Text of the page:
Thanks for joining me once more as I conclude my countdown of my personal top ten episodes from the much-missed anthology horror classic ‘Tales From The Crypt’. So far escaped convicts, crooked rock promoters, two underhanded undertakers and a human-handed ventriloquists have made the list. Let’s see what my final five have in store.
Written by A.L.Katz, directed by Robert Zemeckis, originally aired January 25, 1995
Our posthumous narrator for this film noir-ish tale is Lou, a man with an uncanny resemblance to a certain deceased cinema icon. We learn that Lou was a reformed crook who sought out the services of a master plastic surgeon (John Lithgow) in order to take on a new identity. Perhaps overstretching patient/doctor boundaries a tad, the surgeon suggests that Lou will only truly be free of his old ways if his wife (Isabella Rossellini) is put out of the picture. All is, of course, not as it may seem and Lou soon learns that the doc has motives of his own.
Assembling a cast that includes Isabella Rossellini (in a dead-on imitation of her legendary mother Ingrid Bergman), John Lithgow and Sherilyn Fenn is an impressive feat. Adding Humphrey Bogart as the star and a cameo from Alfred Hitchcock is downright amazing, particularly considering this was shot in 1994 – and so it’s clear that ‘You, Murderer’ is no ordinary episode of ‘Tales From The Crypt’. Its then state-of-the-art technical wizardry has dated slightly, but not so much as to impede enjoyment of this gloriously ambitious piece of television. A real treat for fans of classic cinema.
Written by Mae Woods and Walter Hill, directed by Walter Hill, originally aired April 21, 1990
Rivalry, hatred and the will to win are the subject of ‘Cutting Cards’. We are introduced to two warring high-stakes gamblers (Lance Henriksen and Kevin Tighe) with a well established history of mutual disdain. When fate decrees that they find themselves in the same place at the same time once more, the pair decide that the time has come for their ultimate showdown in the form of a round of Russian Roulette. When even that proves inconclusive, ‘Chop Poker’ is the order of the day – a gory game where the stakes are body parts and the more you lose…well, the more you lose. As our competitors play their hands and the digits fly, the question remains: just how far will they go?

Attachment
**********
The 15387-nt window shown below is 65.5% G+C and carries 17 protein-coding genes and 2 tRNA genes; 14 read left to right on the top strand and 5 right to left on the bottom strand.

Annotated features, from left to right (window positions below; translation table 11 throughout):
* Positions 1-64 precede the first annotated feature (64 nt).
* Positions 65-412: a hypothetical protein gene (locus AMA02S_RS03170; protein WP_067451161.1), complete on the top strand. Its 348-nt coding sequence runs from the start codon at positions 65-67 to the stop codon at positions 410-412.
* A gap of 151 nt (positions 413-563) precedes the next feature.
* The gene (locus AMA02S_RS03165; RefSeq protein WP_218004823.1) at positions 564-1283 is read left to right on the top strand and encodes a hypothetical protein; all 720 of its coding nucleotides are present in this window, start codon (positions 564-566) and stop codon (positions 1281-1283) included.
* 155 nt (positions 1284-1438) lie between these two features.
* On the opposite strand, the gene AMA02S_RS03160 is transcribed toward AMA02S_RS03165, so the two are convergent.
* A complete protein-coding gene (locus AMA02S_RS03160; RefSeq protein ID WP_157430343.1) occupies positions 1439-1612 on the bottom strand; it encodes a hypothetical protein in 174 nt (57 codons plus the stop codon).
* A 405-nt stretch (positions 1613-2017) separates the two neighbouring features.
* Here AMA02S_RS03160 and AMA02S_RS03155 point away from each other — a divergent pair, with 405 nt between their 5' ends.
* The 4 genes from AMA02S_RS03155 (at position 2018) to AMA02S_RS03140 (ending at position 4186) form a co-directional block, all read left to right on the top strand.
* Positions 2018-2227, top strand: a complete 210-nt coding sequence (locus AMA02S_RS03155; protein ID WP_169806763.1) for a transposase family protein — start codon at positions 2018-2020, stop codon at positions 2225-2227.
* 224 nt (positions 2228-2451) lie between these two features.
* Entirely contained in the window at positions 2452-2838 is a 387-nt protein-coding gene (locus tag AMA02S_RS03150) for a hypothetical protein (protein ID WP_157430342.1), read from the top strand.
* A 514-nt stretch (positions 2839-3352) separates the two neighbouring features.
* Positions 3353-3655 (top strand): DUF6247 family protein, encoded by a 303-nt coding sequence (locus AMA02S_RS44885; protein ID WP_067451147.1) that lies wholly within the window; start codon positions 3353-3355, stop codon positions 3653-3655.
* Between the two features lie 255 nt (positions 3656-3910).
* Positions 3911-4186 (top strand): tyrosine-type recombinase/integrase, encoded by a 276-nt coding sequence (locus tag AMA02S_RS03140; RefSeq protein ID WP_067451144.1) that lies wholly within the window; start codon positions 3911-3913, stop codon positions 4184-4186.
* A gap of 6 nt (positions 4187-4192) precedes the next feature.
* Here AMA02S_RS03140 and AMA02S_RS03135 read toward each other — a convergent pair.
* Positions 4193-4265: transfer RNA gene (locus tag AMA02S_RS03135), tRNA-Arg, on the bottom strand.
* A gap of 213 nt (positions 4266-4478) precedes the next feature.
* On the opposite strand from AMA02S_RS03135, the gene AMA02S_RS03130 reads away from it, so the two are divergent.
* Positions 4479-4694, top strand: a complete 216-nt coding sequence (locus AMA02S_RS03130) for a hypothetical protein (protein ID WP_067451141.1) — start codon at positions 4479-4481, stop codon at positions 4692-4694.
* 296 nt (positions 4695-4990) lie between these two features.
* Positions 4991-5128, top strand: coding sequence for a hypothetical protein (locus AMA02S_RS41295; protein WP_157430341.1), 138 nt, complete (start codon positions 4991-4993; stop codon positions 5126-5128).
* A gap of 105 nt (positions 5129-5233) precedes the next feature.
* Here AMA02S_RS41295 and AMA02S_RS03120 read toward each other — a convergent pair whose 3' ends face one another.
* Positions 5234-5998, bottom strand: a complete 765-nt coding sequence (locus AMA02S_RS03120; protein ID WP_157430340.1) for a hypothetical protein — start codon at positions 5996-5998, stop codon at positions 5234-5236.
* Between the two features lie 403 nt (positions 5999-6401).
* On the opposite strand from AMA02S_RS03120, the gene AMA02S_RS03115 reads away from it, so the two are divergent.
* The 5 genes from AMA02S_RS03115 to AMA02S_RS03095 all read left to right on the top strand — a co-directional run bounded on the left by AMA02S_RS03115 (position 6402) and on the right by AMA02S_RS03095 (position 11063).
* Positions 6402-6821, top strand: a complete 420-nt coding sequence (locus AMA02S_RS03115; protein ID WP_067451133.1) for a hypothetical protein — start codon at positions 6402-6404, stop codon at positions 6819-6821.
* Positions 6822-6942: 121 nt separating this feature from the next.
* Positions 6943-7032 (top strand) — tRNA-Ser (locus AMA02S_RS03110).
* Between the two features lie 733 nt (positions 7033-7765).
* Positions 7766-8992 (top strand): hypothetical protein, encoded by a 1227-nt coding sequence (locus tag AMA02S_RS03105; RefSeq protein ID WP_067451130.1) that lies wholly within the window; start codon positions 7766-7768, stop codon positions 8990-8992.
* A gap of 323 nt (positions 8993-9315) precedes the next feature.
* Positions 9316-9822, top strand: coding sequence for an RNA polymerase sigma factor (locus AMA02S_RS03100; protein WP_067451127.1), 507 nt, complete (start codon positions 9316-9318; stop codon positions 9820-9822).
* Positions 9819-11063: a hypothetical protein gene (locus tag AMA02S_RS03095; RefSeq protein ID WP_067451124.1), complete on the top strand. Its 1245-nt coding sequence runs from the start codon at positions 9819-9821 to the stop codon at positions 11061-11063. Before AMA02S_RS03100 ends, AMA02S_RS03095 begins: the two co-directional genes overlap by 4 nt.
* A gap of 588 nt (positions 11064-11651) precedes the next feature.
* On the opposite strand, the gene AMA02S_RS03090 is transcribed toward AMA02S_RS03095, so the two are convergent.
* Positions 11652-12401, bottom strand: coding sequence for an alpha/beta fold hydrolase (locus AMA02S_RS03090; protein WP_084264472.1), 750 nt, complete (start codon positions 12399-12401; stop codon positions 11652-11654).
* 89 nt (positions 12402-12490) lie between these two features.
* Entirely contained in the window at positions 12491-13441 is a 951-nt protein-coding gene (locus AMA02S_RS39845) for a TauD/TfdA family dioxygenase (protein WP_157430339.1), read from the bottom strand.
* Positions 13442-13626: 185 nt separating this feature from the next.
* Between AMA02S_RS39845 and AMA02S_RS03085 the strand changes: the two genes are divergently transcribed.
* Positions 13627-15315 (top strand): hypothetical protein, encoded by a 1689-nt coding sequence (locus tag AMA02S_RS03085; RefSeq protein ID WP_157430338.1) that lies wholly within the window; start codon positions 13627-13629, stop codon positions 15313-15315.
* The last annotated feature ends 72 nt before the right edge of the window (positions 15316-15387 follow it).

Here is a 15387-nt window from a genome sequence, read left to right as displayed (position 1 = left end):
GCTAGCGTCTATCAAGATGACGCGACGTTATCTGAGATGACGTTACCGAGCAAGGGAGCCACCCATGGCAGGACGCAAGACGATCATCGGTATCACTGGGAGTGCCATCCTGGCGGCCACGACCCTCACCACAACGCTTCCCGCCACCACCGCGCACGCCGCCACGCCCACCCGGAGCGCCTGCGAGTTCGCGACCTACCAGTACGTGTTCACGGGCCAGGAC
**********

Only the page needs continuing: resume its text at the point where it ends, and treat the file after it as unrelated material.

A real guilty pleasure episode that will have you laughing no matter how much you tell yourself you shouldn’t, ‘Cutting Cards’ escalates beautifully and is a wonderfully twisted take on gambling movies. One of the funniest episodes and interestingly one that sticks particularly close to the original comic book version.
Written by Richard Christian Matheson, directed by Russell Mulachy, originally aired August 7, 1991
When bullish aging lumberjack foreman Dixon (Brion James) marries attractive – if easily bored – barmaid Liz (Michelle Johnson) he thinks his future is clear and a devoted wife is his prize. Liz is not exactly the marrying kind however and she continues her flirtatious ways with the other local lumberjacks, soon sleeping with a young skilled logger named Ted (Billy Wirth). While catching them in the act, Dixon flies into a rage and blinds Ted with an axe. Revenge is (as ever) around the corner though, when Ted’s lumberjack buddies ensure that despite their friend’s lack of vision, both Dixon and Liz will meet an agonizing end by his hand.